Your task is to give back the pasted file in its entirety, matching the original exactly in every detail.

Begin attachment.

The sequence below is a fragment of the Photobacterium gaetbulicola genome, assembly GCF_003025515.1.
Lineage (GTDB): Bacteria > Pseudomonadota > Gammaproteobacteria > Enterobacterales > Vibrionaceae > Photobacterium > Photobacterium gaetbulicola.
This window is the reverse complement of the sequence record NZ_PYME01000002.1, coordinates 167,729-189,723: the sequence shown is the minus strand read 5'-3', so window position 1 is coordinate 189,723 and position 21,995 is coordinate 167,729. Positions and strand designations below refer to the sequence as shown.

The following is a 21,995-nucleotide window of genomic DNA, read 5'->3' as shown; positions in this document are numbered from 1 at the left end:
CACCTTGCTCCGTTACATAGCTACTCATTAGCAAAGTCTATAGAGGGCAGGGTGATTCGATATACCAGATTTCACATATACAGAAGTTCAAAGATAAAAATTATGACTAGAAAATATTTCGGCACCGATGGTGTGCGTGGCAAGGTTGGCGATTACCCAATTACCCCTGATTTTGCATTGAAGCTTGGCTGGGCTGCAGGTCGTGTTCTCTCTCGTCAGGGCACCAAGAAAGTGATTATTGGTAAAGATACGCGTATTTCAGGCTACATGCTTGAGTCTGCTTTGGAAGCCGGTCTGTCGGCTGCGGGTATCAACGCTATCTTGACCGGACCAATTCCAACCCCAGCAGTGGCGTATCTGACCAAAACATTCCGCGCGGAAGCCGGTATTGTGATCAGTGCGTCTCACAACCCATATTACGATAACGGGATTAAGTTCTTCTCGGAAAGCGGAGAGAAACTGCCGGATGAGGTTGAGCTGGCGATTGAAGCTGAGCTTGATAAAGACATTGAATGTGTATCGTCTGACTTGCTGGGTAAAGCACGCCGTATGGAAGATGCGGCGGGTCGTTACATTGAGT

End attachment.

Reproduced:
The sequence below is a fragment of the Photobacterium gaetbulicola genome, assembly GCF_003025515.1.
Lineage (GTDB): Bacteria > Pseudomonadota > Gammaproteobacteria > Enterobacterales > Vibrionaceae > Photobacterium > Photobacterium gaetbulicola.
This window is the reverse complement of the sequence record NZ_PYME01000002.1, coordinates 167,729-189,723: the sequence shown is the minus strand read 5'-3', so window position 1 is coordinate 189,723 and position 21,995 is coordinate 167,729. Positions and strand designations below refer to the sequence as shown.

The following is a 21,995-nucleotide window of genomic DNA, read 5'->3' as shown; positions in this document are numbered from 1 at the left end:
CACCTTGCTCCGTTACATAGCTACTCATTAGCAAAGTCTATAGAGGGCAGGGTGATTCGATATACCAGATTTCACATATACAGAAGTTCAAAGATAAAAATTATGACTAGAAAATATTTCGGCACCGATGGTGTGCGTGGCAAGGTTGGCGATTACCCAATTACCCCTGATTTTGCATTGAAGCTTGGCTGGGCTGCAGGTCGTGTTCTCTCTCGTCAGGGCACCAAGAAAGTGATTATTGGTAAAGATACGCGTATTTCAGGCTACATGCTTGAGTCTGCTTTGGAAGCCGGTCTGTCGGCTGCGGGTATCAACGCTATCTTGACCGGACCAATTCCAACCCCAGCAGTGGCGTATCTGACCAAAACATTCCGCGCGGAAGCCGGTATTGTGATCAGTGCGTCTCACAACCCATATTACGATAACGGGATTAAGTTCTTCTCGGAAAGCGGAGAGAAACTGCCGGATGAGGTTGAGCTGGCGATTGAAGCTGAGCTTGATAAAGACATTGAATGTGTATCGTCTGACTTGCTGGGTAAAGCACGCCGTATGGAAGATGCGGCGGGTCGTTACATTGAGT